As Americans, we expect our school experience to prepared us for life outside the bubble of our parent’s protective reach. We must know how to do everyday things, like change a tire and balance a checkbook. Some schools do have these life lessons as a required part of their curriculum, but sadly, that’s not always the case.
Seventeen states require personal finance courses, but this often isn’t enough. In most of those schools, it’s a simple semester-long class that might help teach kids how to budget, but the fact that it stops at the basic level education and is only required in less than half the states is difficult to understand.
According to a survey from Equifax, 90% of Americans want personal finance classes to be taught at the K-12 level and for it to be a requirement to graduate.
The poll revealed something else. When asking surveyors about their personal literacy, Americans tend to grade themselves on a curve, believing they have better-than-average financial literacy, but that’s not the case.
Every year, the Champlain College Center for Financial Literacy releases its Financial Report Card and it often doesn’t look very good. Nine states received a failing grade. 27 states scored a “C” or lower. When you look at the massive amounts of debt Americans are piling on, it goes to show how much we really know about financial stability.
Americans keep falling into the same traps, year after year, decade after decade. There are moments that are outside of people’s control. No one knows when the next big recession will hit, but very few seem to be prepared for such occasions, including personal emergencies.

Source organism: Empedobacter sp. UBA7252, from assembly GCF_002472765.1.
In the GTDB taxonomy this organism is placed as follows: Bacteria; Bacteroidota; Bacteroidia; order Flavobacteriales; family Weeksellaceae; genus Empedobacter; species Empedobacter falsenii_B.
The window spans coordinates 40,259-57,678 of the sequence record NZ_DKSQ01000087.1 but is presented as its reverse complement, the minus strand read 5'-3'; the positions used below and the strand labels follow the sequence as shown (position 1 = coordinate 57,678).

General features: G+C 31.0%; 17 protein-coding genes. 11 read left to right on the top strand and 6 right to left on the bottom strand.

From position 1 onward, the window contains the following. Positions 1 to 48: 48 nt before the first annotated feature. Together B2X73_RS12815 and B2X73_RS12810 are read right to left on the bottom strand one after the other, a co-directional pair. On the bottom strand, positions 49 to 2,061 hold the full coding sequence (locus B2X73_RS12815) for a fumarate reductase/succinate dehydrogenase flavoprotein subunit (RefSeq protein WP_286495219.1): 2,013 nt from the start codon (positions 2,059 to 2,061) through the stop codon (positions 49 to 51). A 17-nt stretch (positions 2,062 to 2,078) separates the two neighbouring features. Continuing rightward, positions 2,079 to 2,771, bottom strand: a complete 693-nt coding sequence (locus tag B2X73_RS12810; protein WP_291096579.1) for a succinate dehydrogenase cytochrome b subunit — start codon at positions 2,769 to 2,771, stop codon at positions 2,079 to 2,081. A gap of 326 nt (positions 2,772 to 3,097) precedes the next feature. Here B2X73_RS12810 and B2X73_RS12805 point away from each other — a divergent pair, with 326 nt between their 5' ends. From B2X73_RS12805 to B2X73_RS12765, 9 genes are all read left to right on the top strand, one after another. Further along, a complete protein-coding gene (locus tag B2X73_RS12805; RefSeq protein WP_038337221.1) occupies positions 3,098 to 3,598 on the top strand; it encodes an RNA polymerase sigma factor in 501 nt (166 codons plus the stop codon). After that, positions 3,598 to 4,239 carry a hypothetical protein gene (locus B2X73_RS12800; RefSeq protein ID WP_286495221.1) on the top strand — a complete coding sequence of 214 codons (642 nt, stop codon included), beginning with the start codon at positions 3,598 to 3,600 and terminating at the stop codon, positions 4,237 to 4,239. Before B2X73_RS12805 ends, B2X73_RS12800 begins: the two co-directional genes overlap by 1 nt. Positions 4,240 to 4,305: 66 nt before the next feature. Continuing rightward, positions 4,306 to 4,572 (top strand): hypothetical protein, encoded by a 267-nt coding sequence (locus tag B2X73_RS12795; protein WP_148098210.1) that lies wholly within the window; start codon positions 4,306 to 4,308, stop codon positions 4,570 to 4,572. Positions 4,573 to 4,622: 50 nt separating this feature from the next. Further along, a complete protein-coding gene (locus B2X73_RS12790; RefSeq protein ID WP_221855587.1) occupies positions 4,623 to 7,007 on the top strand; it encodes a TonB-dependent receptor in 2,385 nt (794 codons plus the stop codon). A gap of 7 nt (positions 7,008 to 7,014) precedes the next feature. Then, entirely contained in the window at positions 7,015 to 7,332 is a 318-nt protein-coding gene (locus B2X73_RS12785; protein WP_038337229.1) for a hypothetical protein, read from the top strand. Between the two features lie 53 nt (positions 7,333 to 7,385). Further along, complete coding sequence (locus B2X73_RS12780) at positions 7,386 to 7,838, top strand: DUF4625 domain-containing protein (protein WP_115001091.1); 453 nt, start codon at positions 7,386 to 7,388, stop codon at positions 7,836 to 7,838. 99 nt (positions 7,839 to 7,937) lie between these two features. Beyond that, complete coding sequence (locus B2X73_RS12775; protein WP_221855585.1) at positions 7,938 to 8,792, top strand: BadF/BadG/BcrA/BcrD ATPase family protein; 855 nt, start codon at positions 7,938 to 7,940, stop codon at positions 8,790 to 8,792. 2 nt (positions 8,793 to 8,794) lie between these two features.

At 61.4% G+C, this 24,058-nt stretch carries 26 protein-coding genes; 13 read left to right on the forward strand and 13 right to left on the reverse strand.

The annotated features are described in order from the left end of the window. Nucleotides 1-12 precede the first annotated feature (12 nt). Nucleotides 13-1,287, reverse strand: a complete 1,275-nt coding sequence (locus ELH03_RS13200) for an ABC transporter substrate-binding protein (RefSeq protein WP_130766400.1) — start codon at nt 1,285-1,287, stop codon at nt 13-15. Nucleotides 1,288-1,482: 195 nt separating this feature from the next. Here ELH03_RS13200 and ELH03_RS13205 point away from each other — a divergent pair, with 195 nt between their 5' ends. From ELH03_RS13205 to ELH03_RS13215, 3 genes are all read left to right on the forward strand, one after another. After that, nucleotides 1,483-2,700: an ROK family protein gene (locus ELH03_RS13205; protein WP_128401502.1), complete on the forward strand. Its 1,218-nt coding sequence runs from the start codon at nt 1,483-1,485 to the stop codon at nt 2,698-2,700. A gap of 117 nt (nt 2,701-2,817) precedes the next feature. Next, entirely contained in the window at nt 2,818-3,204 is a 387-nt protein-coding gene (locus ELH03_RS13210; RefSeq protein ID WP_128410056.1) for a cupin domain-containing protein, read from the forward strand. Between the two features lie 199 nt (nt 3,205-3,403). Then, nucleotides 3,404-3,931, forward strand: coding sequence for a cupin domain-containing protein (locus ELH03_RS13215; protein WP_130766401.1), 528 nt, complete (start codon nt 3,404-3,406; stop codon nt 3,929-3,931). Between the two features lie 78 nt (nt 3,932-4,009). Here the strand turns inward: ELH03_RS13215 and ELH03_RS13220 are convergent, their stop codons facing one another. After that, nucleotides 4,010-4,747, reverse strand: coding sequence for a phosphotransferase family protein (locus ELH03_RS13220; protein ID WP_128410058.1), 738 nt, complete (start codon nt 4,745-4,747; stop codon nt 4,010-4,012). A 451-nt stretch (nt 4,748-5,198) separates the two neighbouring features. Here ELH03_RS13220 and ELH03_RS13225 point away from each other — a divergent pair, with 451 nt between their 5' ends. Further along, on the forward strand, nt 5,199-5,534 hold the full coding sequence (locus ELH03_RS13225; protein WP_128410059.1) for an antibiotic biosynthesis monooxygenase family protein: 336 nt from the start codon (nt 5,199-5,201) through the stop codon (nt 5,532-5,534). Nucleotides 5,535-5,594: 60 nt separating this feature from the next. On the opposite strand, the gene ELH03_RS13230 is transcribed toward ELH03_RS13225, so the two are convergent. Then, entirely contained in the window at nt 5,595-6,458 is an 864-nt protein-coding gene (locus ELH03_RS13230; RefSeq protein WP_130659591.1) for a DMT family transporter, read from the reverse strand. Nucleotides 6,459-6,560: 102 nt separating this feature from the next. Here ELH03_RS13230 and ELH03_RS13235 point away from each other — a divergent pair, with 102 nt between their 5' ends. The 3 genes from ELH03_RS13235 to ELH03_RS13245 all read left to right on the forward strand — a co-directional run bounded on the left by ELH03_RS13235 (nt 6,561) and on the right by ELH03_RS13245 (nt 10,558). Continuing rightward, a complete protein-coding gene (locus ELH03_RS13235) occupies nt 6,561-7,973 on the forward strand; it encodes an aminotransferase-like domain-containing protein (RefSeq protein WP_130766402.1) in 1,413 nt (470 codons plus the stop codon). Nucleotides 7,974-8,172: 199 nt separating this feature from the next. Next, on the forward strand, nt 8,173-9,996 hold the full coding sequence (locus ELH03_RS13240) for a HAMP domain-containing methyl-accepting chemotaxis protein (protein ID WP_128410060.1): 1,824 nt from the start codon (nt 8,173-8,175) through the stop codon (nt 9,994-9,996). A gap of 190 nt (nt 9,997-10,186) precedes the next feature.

When Equifax asked people where they got their financial education, only a dismal 14% replied that they learned from school. 40% reported their parents taught them. 13% learned by reading financial blogs like this one. 8% picked up knowledge from their bank.
That statistics don’t stop there. T. Rowe Price, an investment group, found that over half of all students who did take financial courses were not prepared for handling finances as an adult. A lot of it comes from confusion, as both schools and parents clash on what students need to learn. No consensus means a variety misinformation is being shared.
Stuart Ritter, who is a senior financial planner at the company, knows what it takes to get everyone on the same page.
“Over the years, we’ve found that financial education works best when schools and parents work together to help kids understand money matters. Even though financial education in both school and home have shown to be effective in preparing kids for ‘adulting’ responsibilities, it’s not perfect,” he said.
The disconnect might be a result of parents being reluctant to teach their kids about money, spending, and saving. In a lot of ways, kids grow up and start making and spending money before parents even get a chance to have that conversation. It should be ingrained with life lessons about money from a much earlier age.
“We know that many parents have some reluctance to discuss money matters with their kids and that, oftentimes, kids begin making, spending, and saving money before parents or educators have helped them understand how it works. An opportunity for parents and educators to have money conversations more consistently, sooner, and broaden the dialogue to include longer-term goals,” said Ritter.
The value of a dollar should be instilled in kids from the time they are able to handle chores by themselves. Rather than just buying them the toy they want, it can be made into a teachable moment that allows their child to get a better understanding of what it takes to earn the money, save, and buy what they want.
As they get older, incorporate broader realities that involve paying for their own car payments, insurance, and other necessities.
For now, financial experts hope to get a bill passed that requires financial education as a requirement in all 50 states.